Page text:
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Evers defends government’s response to child abuse report



FILE - Wisconsin Gov. Tony Evers on Feb. 23, 2019. (AP Photo/Jose Luis Magana, File)

MADISON, Wis. (AP) — Wisconsin Gov. Tony Evers is defending his administration’s move to block a journalist from publishing information from a confidential child abuse investigation by threatening prosecution.

A former emergency room doctor at Children’s Hospital Wisconsin faces charges of physically abusing a newborn he was adopting with his wife. The doctor, John M. Cox, denies he did anything wrong and wants the case dismissed. The case is receiving tremendous scrutiny by the medical community in the county, with physicians disagreeing on what exactly caused the injuries to the girl.

The Milwaukee Journal Sentinel reported Tuesday that Wisconsin Department of Children and Families officials last month warned an NBC News reporter that his planned publication of a story that included information from the investigation file would violate state law governing the protection of minors and could result in six months in jail and a $1,000 fine.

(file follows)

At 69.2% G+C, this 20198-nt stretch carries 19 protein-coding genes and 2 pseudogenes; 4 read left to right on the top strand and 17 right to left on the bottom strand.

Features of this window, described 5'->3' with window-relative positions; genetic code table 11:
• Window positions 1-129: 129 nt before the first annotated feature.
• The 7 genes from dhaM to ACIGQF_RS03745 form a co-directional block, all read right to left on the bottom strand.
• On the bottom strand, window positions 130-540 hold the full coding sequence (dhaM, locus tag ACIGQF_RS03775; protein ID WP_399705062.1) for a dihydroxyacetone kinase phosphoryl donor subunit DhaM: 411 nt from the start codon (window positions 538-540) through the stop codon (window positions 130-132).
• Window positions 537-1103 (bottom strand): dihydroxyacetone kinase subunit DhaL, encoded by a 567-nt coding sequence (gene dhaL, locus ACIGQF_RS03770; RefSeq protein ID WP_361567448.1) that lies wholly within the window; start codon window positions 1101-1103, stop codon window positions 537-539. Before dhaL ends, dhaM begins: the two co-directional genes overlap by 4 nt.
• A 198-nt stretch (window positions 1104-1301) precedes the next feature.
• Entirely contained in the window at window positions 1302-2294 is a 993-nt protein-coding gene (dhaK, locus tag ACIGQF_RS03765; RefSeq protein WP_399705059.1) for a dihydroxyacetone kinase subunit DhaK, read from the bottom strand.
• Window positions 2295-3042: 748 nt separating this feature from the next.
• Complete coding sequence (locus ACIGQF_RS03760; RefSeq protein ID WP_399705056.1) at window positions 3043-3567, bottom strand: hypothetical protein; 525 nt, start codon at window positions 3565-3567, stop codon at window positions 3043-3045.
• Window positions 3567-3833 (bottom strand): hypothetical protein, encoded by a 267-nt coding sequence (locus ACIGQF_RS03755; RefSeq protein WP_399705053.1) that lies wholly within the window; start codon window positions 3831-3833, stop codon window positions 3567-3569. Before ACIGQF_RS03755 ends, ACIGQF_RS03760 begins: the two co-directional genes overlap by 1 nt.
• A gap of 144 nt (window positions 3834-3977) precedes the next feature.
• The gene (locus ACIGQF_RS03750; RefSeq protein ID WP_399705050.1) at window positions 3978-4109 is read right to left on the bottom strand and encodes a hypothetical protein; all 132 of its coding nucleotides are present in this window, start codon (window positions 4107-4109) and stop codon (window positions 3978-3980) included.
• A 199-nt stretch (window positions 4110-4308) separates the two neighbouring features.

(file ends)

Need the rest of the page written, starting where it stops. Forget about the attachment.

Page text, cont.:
Evers told reporters Tuesday that it was appropriate for the agency to protect the child.

“Somebody has got to stick up for that young kid who was deemed to be abused,” Evers said. “I get it that if some reporter gets some information that, frankly, they shouldn’t have gotten, they’re gonna report it. I get that. But it’s I think it’s very important that somebody sticks up for that kid and that’s us.”

In the warning to NBC News over the release of the case’s investigation file, the department cited a portion of state law that says a person who receives such information may not “further disclose it.” The department did not allege NBC News directly participated in the illegal release and department spokesman Tom McCarthy said it did not intend to threaten prosecution with the letter.

An attorney for NBC News wrote back to the department, saying virtually all the information contained in the investigation file is available through other sources, including court records — which are public records — and cited two U.S. Supreme Court decisions from 1975 and 2001 that said the First Amendment protects the publication of information required to be confidential by state law, even if the information’s release to a journalist is illegal.

A Feb. 12 court hearing is set on Cox’s arguments for why his case should be dropped.

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